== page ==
Construction spending rose 0.8% in November after downward revisions to October. Solid gains in private sector construction activity offset lackluster performance in the public sector. That trend will likely continue despite talk of an infrastructure bill by the administration in 2018. The administration prefers to target public sector investment to projects that will bring in private sector investors; that means toll roads and bridges
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Construction spending surged 1.4% in October, buoyed by an increase in public sector outlays. Public sector construction spending jumped nearly 4% in October with repairs to public buildings and infrastructure.
Construction spending rose by 0.3% in September after a downward revision to August. Gains in the public sector helped to buoy those gains as crews scrambled to make repairs, most notably in the wake of Hurricane Irma. The increase in public sector spending was on the power grid, transportation and amusement and recreation, which all rose for the month. Contractors came from as far away as Canada to restore power in Florida following the outages created by Irma. Transfers from FEMA helped expedite repairs. The states hit hardest by Irma had the funds to match those dollars.
September housing starts dropped 4.7% to a 1.13 million-unit annualized rate, the lowest level since May. The sharpest drop in single-family starts occurred in the South where hurricanes disrupted construction activity for more than a week in some areas.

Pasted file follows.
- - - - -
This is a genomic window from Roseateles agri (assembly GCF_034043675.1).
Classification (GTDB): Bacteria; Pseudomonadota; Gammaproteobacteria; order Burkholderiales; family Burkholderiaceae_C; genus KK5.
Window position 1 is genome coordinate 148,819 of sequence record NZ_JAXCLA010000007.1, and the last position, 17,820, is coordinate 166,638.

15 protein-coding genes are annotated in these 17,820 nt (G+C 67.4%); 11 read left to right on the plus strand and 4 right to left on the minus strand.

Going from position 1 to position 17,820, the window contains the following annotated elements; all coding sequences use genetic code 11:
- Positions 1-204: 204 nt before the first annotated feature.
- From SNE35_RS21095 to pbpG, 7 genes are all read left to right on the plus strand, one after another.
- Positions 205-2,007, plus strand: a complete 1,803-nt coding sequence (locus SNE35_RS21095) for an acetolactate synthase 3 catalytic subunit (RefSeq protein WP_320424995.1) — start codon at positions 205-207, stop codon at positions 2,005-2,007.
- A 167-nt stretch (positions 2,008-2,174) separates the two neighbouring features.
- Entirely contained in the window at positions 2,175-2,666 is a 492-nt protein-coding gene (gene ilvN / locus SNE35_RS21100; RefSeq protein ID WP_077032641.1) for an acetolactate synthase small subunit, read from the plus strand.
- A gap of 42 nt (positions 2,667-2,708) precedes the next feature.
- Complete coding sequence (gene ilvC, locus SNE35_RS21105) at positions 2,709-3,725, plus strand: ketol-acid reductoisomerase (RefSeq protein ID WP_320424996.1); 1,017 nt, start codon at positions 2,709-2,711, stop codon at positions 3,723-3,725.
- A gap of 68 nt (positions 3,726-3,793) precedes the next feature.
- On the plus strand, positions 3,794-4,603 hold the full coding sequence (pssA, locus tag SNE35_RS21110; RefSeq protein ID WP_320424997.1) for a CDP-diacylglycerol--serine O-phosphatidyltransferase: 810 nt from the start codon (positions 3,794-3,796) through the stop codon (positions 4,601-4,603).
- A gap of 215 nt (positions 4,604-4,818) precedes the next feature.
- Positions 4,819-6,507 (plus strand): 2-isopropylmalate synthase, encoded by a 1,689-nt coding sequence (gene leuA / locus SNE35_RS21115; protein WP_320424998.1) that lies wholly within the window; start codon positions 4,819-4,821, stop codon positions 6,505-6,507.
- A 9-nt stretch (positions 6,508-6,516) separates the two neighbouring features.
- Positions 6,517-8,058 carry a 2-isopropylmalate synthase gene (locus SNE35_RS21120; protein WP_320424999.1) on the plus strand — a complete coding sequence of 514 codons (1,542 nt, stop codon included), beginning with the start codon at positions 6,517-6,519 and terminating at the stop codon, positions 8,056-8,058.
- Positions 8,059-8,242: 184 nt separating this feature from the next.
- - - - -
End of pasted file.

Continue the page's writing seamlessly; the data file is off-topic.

Construction spending fell 0.6% in July. Losses were widespread in both the public and private sectors. Public sector construction activity is down on a year-over-year basis but up for the private sector compared to July 2016. One of the few exceptions in the public sector was investment in public safety including correctional facilities, which is not exactly where we would like to see growth in construction.
Construction spending dropped 1.3% in June, adding only 1.6% for the last twelve months after including benchmark revisions that go back three years. The weakness was heavily concentrated in the public sector as Washington has failed to move on a comprehensive infrastructure program. Public sector construction plummeted 5.4% in June, down more than 9% from one year ago. Even highway construction fell 6.6 %, though it has picked up over the last year from anemic levels in 2015.
Construction spending was unchanged in May from April. A sharp drop in private sector construction was only particularly offset by gains in the public sector. Losses for April, however, were not as bad as initially reported.
Losses on the private sector side were broad-based. The downdraft in multifamily construction outpaced the drop in single-family construction.
Construction spending fell 1% in January, well below market expectations, and a surprise given the unusually mild weather across much of the country during the month. The data is seasonally adjusted, which means the mild winter weather should have boosted overall construction activity.
A 5% drop in construction spending in the public sector accounts for the January decline. Spending on state and local projects, which depend heavily on block grants from the federal government, was particularly weak.
Public Sector Declines
Construction spending fell 0.2% in December led by a sharp 2.4% drop in the state and local sectors. The data is slightly better than the headline suggests; state and local construction spending rose at a decent pace during the previous four months. Construction by the federal government jumped during the month but looks small when compared to the sheer size of state and local government spending.
Construction spending jumped 0.9% in November after being revised up slightly for October. Gains were strongest in the private sector. A key exception was multifamily construction, which is now suffering from overbuilding. Lodging and office construction remain among the fastest growing sectors, gaining nearly 30% from one year ago. That, coupled with the sharp increase…